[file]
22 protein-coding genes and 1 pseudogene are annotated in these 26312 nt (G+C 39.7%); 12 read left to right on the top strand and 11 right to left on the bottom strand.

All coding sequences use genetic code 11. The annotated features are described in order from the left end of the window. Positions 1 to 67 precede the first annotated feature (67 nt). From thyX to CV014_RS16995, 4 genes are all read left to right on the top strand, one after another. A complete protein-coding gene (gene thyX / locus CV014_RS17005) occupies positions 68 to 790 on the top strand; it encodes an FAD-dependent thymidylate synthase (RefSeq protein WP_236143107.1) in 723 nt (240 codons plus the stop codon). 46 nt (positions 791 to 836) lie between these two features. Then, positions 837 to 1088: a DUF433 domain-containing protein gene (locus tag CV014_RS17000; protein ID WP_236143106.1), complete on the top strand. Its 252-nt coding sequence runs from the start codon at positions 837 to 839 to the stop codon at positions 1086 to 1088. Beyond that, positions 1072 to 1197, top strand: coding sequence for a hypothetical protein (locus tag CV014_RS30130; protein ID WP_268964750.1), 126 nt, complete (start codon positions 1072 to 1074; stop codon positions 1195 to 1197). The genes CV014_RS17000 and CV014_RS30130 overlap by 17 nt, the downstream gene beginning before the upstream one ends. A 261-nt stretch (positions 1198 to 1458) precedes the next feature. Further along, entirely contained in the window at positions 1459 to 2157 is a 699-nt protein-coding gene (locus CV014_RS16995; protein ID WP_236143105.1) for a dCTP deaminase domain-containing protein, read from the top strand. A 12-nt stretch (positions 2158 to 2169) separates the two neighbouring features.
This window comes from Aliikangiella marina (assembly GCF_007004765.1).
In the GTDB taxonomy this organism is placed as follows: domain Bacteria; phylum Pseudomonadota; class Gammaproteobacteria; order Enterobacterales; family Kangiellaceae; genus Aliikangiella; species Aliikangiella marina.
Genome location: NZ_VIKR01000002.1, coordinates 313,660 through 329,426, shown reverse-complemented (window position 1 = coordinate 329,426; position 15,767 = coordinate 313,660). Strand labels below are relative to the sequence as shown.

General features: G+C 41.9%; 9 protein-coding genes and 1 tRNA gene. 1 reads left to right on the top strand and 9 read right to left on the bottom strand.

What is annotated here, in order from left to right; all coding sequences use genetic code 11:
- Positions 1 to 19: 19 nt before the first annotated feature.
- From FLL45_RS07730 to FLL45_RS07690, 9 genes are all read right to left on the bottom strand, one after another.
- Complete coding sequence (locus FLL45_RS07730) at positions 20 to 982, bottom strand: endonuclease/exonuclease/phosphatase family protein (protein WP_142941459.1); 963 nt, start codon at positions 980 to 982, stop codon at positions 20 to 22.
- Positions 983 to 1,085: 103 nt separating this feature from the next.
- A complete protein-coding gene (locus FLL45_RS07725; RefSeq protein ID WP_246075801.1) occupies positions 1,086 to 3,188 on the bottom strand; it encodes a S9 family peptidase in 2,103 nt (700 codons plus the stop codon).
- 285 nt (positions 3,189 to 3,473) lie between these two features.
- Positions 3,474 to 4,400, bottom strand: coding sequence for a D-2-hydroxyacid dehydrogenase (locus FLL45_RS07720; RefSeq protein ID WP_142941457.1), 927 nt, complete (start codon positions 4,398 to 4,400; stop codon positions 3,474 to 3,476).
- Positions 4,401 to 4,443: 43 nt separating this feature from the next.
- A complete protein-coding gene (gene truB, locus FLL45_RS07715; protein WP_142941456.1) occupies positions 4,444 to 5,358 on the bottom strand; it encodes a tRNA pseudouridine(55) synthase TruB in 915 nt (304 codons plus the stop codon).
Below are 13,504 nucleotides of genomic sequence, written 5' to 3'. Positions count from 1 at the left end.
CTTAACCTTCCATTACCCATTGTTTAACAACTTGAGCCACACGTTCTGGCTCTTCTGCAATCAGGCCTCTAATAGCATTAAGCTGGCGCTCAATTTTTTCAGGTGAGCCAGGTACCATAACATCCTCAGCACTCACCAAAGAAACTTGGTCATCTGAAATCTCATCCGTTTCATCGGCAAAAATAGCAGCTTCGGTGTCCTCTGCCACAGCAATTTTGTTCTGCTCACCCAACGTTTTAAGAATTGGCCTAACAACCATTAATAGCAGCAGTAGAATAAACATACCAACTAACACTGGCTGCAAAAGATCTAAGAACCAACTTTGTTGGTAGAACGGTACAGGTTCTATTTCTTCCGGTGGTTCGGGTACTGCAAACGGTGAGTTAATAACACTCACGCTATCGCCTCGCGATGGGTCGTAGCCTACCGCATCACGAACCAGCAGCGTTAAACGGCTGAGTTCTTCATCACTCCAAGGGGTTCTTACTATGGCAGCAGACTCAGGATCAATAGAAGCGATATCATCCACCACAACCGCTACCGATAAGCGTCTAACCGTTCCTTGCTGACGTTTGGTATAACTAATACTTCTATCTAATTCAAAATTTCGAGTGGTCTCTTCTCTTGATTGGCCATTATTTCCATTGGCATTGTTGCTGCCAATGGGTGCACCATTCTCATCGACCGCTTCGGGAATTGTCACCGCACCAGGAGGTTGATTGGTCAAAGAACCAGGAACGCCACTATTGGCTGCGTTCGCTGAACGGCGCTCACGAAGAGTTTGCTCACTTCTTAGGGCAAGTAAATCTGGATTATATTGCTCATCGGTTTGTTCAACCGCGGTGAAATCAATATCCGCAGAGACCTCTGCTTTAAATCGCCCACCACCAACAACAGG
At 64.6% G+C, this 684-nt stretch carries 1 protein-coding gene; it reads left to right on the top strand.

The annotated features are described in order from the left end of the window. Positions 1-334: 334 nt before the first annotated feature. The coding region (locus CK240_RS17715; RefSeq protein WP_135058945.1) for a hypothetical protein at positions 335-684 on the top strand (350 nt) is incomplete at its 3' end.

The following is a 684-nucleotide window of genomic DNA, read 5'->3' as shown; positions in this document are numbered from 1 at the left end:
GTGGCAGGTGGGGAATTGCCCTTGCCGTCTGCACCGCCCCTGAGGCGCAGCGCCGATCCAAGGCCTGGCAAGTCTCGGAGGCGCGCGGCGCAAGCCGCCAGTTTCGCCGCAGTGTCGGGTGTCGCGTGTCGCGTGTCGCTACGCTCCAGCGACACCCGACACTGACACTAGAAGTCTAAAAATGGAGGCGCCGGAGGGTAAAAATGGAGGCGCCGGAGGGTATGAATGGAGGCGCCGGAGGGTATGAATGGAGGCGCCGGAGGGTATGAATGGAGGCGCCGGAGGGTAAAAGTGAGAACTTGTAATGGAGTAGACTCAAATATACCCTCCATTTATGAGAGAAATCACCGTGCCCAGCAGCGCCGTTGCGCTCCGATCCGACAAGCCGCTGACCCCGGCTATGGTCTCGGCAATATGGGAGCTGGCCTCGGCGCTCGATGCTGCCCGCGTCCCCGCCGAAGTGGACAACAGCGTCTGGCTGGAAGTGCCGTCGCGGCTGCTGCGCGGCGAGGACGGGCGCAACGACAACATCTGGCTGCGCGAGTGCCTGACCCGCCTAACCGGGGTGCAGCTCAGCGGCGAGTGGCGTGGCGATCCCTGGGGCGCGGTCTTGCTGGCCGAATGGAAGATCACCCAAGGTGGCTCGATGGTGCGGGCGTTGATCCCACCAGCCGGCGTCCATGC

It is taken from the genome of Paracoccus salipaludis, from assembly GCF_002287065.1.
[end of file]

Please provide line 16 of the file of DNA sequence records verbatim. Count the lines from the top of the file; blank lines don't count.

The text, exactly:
- A complete protein-coding gene (gene truB, locus FLL45_RS07715; protein WP_142941456.1) occupies positions 4,444 to 5,358 on the bottom strand; it encodes a tRNA pseudouridine(55) synthase TruB in 915 nt (304 codons plus the stop codon).